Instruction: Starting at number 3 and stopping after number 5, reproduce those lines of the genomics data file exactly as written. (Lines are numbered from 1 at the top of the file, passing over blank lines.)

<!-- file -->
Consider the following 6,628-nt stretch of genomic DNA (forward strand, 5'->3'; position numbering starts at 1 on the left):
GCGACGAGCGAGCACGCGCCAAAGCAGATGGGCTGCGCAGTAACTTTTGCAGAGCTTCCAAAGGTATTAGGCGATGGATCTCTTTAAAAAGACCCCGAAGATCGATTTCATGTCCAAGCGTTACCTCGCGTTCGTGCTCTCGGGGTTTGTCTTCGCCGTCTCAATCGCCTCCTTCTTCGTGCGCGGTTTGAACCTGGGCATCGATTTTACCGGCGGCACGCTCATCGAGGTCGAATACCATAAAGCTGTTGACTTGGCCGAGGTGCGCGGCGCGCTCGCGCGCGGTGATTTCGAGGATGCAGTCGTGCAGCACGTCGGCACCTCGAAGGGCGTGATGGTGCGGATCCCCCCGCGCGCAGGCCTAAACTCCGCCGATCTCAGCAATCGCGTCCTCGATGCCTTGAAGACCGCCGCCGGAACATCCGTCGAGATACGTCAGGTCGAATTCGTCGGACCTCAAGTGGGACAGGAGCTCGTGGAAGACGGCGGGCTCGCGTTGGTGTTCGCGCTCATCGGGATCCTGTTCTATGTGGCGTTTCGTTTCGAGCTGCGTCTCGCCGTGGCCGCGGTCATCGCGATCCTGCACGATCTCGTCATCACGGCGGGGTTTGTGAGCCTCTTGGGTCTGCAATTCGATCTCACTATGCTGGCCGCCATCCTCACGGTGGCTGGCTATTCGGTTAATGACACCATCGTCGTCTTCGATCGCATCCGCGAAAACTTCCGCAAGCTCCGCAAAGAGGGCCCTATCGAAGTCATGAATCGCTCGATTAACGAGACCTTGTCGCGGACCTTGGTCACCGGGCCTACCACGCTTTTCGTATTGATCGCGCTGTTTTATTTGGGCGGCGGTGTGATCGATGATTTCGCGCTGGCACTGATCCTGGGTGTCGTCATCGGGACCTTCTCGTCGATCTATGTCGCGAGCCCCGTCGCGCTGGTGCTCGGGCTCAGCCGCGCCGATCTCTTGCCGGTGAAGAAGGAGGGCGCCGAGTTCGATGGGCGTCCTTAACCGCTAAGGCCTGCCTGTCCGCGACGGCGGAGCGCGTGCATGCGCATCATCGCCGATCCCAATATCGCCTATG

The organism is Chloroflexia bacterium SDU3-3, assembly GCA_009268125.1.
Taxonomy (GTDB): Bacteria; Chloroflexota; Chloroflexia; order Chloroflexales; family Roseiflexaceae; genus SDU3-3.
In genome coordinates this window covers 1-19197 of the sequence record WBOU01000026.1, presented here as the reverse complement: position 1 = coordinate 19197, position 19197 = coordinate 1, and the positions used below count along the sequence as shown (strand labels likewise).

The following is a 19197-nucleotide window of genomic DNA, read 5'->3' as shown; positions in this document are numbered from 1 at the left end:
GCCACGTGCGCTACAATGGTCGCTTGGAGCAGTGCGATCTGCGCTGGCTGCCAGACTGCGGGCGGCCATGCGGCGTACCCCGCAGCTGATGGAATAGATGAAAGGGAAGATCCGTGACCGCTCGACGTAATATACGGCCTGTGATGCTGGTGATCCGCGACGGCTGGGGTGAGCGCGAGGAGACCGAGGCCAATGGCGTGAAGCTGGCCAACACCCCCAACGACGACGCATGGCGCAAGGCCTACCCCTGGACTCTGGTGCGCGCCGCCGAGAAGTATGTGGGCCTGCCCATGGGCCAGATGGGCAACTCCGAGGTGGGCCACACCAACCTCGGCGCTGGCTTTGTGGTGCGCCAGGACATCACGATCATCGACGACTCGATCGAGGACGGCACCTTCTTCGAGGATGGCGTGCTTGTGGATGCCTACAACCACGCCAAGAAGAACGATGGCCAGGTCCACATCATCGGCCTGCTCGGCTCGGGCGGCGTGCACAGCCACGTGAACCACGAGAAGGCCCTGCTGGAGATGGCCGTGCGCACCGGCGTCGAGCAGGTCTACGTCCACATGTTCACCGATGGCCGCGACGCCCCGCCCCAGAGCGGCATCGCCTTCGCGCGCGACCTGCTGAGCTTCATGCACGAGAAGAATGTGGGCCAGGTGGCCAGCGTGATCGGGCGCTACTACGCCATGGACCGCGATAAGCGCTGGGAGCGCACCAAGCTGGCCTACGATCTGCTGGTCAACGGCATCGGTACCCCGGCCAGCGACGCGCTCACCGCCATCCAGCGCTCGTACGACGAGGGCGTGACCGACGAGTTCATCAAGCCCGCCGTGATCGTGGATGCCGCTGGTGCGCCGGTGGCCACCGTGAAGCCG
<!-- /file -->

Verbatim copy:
The organism is Chloroflexia bacterium SDU3-3, assembly GCA_009268125.1.
Taxonomy (GTDB): Bacteria; Chloroflexota; Chloroflexia; order Chloroflexales; family Roseiflexaceae; genus SDU3-3.
In genome coordinates this window covers 1-19197 of the sequence record WBOU01000026.1, presented here as the reverse complement: position 1 = coordinate 19197, position 19197 = coordinate 1, and the positions used below count along the sequence as shown (strand labels likewise).